Stocks ended a mini-losing streak on Friday, led by upbeat news from Intel (INTC). The Dow Jones industrial average (^DJI) rose 41 points, after sliding more than 200 over the previous two days. The Nasdaq composite (^IXIC) gained 13 and the Standard & Poor's 500 index (^GPSC) added 6 points.
Those modest gains did little to trim the loss for the week. The major averages posted their biggest weekly declines in more than two months.
Intel is a component of all three big indexes, and it jumped 7 percent after raising its revenue guidance for the current quarter. The company sees stronger business demand for PCs than it previously expected. Intel shares are up 23 percent over the past six months.
The Intel news had a ripple effect. Computer maker Hewlett-Packard (HPQ) rose more than 5 percent and Microsoft (MSFT) gained 1½ percent. Part of the increased demand Intel points to is tied to corporate buyers who need to replace their Windows XP machines, because Microsoft has stopped providing technical support for that platform. But Apple (AAPL) lost more than 1 percent. The stock is down since its 7-for-1 stock split took effect on Monday.
There were two other big stories that had some legs beyond the companies directly involved. Open Table (OPEN) agreed to be acquired by Priceline (PCLN) for $2.6 billion. Open Table, which provides restaurant reservations, jumped 48 percent. Other online service providers rode the coattails of that deal. Yelp (YELP) gained 14 percent and Groupon (GRPN) gained 4 percent.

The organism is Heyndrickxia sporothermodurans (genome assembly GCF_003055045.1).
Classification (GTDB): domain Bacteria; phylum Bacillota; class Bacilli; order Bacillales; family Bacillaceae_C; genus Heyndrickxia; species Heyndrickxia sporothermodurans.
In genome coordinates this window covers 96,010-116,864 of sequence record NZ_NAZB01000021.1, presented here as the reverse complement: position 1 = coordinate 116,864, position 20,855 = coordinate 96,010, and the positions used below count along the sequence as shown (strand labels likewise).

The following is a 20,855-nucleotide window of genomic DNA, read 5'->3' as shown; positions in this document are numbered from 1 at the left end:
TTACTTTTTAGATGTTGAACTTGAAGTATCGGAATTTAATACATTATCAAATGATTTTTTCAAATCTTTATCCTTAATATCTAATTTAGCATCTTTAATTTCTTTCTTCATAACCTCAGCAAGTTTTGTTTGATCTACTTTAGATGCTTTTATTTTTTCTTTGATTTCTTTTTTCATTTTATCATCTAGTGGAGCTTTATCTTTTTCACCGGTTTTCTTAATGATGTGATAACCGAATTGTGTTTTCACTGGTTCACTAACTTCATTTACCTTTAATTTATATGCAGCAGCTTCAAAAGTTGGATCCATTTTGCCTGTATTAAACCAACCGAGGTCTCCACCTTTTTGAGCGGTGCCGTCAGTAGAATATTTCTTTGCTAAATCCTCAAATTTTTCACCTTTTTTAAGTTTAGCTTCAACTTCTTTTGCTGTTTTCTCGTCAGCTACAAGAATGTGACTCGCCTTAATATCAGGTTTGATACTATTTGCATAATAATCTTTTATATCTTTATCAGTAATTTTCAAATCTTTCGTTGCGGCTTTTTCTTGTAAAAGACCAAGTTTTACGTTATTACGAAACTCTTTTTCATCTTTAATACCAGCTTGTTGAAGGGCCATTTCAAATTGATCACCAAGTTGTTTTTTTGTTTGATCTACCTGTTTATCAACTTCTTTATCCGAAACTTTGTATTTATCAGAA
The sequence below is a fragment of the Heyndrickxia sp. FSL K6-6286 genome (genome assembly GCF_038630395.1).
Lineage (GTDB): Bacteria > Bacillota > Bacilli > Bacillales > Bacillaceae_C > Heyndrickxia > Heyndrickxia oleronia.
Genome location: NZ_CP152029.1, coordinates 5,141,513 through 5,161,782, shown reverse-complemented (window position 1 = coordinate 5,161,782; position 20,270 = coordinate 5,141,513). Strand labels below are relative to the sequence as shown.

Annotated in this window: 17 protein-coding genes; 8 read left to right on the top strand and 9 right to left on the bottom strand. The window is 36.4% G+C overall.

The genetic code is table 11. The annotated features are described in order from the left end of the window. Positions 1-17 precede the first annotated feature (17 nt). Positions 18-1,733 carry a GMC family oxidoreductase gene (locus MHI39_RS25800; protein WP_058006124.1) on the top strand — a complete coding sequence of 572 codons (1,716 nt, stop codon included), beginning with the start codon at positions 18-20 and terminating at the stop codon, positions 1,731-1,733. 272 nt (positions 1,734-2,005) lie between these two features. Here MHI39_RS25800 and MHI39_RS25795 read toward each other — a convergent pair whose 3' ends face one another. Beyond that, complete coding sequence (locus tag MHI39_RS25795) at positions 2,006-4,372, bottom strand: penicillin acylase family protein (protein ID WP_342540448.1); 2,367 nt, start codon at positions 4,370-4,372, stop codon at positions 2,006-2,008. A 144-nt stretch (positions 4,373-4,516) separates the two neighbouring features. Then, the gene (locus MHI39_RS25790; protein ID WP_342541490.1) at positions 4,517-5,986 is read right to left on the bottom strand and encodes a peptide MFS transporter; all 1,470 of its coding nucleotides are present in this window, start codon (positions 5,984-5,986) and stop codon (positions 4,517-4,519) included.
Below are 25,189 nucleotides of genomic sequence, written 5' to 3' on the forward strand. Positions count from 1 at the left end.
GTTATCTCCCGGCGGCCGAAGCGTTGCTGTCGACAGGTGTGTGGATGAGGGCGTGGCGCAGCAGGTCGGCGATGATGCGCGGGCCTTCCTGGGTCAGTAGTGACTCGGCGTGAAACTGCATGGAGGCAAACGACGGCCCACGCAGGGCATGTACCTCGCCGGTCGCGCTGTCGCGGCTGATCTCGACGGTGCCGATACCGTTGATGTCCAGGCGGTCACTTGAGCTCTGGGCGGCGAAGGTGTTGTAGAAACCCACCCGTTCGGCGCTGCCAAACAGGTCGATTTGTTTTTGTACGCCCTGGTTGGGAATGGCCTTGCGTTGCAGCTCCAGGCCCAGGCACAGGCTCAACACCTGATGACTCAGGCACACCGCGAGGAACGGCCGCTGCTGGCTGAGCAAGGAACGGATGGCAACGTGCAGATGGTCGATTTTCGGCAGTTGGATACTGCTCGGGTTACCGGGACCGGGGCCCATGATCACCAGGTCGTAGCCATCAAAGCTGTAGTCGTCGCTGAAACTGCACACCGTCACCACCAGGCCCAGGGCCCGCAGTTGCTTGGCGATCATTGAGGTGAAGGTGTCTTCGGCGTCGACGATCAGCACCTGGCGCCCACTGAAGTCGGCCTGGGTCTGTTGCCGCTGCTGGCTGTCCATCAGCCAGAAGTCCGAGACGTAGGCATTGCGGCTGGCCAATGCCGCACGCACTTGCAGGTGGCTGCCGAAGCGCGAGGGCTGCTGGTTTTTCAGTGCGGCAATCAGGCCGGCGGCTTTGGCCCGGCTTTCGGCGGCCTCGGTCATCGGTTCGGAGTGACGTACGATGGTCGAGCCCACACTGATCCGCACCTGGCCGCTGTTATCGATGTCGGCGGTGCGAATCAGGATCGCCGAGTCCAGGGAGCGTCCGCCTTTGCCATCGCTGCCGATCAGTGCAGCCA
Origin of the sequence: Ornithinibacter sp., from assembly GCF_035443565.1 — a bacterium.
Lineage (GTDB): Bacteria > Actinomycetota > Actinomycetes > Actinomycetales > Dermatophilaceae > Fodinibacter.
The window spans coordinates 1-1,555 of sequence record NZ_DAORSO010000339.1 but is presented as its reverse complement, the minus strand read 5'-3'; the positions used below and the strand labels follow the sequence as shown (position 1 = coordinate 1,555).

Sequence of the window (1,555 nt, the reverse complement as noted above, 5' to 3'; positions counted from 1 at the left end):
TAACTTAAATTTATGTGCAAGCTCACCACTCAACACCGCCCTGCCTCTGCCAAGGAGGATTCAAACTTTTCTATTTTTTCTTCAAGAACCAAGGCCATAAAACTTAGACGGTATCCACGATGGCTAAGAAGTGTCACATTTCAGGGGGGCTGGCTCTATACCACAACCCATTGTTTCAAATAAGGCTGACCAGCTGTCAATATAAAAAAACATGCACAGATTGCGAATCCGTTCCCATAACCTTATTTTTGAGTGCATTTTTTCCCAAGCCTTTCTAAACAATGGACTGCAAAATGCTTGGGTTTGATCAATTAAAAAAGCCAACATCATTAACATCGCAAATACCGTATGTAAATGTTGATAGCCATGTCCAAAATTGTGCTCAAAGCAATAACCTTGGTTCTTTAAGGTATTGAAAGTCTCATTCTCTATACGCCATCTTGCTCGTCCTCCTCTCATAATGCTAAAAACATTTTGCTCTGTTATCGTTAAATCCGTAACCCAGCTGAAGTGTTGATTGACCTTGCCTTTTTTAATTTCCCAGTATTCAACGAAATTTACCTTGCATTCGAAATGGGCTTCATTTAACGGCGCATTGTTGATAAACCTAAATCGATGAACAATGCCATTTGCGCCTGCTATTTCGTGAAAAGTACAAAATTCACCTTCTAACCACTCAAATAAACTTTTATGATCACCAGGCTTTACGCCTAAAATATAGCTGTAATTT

In the retail arena, Express (EXPR) jumped 21 percent after a private equity firm took a 9.9 percent stake in the teen retailer and indicated it may make a buyout offer.
That gave a boost to Aeropostale (ARO) and American Eagle (AEO), which both rose more than 2 percent. Abercrombie & Fitch (ANF) gained 1½.
Elsewhere, International Game Technology (IGT) gained 10½ percent on a Reuters report that a bidding war could erupt for the maker of slot machines.
Karyopharm Therapeutics (KPTI) soared 80 percent on positive news from a clinical trial on its treatment of multiple myeloma. But OncoMed Pharmaceuticals (OMED) fell 11 percent after halting two drug trials due to adverse events.
What to Watch Monday:
The New York Federal Reserve releases its survey of manufacturing conditions in New York state at 8:30 a.m. Eastern time.
The Federal Reserve releases industrial production for May at 9:15 a.m.
The National Association of Home Builders releases its housing market index for June at 10 a.m.
Korn/Ferry International (KFY) reports quarterly financial results after U.S. markets close.
-Produced by Drew Trachtenberg.
The Best Deals on Father's Day Gifts
After Market: Intel Inside the Indexes Gives Wall Street a Boost